In-person classes, contingencies ready in case of Covid-19 hike

In-person classes, contingencies ready in case of Covid-19 hike

SAFETY PROTOCOLS. Private school teachers attend a seminar on safety protocols in preparation for progressive face-to-face learning in the next school year in this undated photo, taken in Dasmarinas City, Cavite province. The Department of Education said over 80 percent of public schools and almost 12 percent of private schools have been nominated for in-person classes. (Photo courtesy: Joan dela Providencia)

Schools nationwide are doubling efforts to prepare for the start of blended learning set up in August, for which over 80% of  public schools and 12% of private schools have qualified for progressive face-to-face classes.

The Department of Education (DepEd) has assured the public it is intensifying measures to prepare schools for transitioning to the new normal setup, about the blended learning where in-person setup and online classes will be scheduled to utilize effective learning modalities.

A private school elementary teacher, Joan dela Providencia, 26, said they have been preparing carefully to ensure safe spaces for their pupils. “We have conducted seminars on health and safety protocols; we also comply requirements set by the LGU  and DepEd),” she shared.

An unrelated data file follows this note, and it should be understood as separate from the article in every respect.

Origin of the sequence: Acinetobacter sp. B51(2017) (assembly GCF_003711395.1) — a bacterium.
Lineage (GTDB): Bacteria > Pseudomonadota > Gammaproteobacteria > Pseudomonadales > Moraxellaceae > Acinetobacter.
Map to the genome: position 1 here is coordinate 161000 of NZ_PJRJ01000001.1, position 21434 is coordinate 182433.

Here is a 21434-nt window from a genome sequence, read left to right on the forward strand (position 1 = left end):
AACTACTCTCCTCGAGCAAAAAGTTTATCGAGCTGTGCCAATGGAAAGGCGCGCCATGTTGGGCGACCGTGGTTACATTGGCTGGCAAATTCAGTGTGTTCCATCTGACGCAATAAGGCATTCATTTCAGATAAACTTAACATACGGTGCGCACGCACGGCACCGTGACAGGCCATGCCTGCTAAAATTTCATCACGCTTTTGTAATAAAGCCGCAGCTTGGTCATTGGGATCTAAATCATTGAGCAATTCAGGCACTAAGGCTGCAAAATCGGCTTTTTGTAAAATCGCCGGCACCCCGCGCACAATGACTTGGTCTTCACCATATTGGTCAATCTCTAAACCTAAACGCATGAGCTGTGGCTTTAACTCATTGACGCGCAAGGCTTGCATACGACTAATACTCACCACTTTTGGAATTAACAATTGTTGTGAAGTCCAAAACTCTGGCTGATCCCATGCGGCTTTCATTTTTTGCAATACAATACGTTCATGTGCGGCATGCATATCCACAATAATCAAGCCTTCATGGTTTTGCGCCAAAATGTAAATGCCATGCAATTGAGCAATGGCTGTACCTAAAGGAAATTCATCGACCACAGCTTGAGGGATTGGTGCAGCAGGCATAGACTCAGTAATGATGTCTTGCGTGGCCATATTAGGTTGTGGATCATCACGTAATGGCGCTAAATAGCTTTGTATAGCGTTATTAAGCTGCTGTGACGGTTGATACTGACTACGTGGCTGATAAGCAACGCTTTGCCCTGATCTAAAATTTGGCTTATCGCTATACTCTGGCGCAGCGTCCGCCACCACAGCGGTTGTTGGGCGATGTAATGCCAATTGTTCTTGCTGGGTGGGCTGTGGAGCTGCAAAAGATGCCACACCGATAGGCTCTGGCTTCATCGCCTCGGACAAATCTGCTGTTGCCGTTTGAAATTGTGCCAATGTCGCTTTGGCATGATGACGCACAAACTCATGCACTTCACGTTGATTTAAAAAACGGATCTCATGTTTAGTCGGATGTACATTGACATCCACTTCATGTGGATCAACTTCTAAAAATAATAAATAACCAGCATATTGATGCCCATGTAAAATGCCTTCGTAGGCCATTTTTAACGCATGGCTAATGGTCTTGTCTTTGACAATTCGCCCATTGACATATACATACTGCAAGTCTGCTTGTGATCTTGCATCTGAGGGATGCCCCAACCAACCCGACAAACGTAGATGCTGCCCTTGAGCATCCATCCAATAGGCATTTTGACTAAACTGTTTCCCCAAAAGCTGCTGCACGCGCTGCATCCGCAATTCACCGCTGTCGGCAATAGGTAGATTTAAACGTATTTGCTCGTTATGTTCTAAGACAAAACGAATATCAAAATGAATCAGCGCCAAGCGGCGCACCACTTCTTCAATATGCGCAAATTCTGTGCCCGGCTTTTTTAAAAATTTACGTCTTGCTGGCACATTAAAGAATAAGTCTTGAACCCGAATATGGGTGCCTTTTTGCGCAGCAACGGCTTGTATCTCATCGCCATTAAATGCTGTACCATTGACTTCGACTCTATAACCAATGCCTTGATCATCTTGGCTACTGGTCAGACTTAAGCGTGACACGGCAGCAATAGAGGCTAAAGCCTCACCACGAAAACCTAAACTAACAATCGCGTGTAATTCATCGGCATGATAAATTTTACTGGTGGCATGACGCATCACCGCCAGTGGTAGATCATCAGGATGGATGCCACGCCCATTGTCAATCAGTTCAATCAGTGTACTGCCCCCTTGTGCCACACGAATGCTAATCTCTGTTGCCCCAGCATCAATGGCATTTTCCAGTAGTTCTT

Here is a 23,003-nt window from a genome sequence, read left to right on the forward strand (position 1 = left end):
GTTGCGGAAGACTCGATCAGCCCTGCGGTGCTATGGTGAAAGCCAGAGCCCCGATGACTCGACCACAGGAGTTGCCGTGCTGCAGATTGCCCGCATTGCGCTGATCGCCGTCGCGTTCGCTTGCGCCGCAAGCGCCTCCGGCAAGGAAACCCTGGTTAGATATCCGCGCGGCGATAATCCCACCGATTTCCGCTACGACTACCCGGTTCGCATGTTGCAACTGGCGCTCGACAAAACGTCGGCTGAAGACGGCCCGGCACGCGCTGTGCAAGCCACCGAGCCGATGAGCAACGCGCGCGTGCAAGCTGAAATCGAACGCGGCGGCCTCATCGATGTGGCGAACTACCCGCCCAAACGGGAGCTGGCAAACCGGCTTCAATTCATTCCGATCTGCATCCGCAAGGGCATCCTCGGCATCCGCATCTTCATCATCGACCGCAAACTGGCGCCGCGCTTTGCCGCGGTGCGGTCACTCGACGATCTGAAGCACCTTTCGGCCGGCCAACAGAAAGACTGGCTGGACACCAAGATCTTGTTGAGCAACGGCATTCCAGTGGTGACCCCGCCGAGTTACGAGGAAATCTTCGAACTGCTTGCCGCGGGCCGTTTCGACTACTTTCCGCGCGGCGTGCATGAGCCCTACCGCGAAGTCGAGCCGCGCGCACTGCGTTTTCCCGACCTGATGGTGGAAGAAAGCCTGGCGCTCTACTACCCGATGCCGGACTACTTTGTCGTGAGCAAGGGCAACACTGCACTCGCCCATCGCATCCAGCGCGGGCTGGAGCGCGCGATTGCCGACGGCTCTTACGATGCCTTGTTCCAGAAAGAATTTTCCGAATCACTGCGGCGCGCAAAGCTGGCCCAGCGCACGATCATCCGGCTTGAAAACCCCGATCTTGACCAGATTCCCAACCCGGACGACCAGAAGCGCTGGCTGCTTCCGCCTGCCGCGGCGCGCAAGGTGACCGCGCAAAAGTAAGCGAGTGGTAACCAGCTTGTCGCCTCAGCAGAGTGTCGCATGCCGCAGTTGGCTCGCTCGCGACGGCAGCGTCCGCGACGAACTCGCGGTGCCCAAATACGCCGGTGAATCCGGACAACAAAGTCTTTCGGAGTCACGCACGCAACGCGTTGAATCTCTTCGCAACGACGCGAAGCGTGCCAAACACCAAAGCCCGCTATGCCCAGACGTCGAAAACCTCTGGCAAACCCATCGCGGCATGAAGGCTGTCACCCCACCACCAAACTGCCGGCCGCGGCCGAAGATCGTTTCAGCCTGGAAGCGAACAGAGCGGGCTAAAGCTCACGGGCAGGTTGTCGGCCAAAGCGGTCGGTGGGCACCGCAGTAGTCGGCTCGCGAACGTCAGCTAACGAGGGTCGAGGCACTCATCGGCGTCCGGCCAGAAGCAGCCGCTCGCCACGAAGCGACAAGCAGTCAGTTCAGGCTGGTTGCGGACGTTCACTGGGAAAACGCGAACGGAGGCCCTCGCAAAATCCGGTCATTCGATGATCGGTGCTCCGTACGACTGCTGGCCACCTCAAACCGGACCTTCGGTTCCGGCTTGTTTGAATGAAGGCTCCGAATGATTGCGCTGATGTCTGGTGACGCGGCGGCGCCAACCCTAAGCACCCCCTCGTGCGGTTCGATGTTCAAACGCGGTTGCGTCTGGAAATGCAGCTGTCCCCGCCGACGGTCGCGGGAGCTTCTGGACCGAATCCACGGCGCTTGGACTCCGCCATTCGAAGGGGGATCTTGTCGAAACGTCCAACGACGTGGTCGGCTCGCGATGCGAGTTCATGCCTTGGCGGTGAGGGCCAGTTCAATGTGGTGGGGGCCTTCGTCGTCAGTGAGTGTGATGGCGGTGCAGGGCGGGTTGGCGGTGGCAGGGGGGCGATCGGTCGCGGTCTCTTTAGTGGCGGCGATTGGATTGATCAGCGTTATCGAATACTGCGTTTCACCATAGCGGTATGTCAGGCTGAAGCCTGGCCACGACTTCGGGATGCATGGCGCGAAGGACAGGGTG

Dela Providencia, however, said she prefers in-person learning as it provides real-time learning and interaction among learners.

“If it’s face-to-face, when the teacher says, ‘Pass your papers,’ they will immediately obey, unlike in online setup. Oftentimes the kids’ papers for submission pile up; there are also some who  can’t pass them on time,” she noted.

In a recent Laging Handa public briefing, DepEd Undersecretary Nepomuceno Malaluan said the implementation of progressive face-to-face classes nationwide will still push through in the upcoming school year if low alert levels remain.

As of June 16, a total of 37,694 public and private schools have been recommended for the progressive expansion of face-to-face classes.

A DepEd quick count indicates that 32,787 public schools are already “participating and have actually started their face-to-face classes.”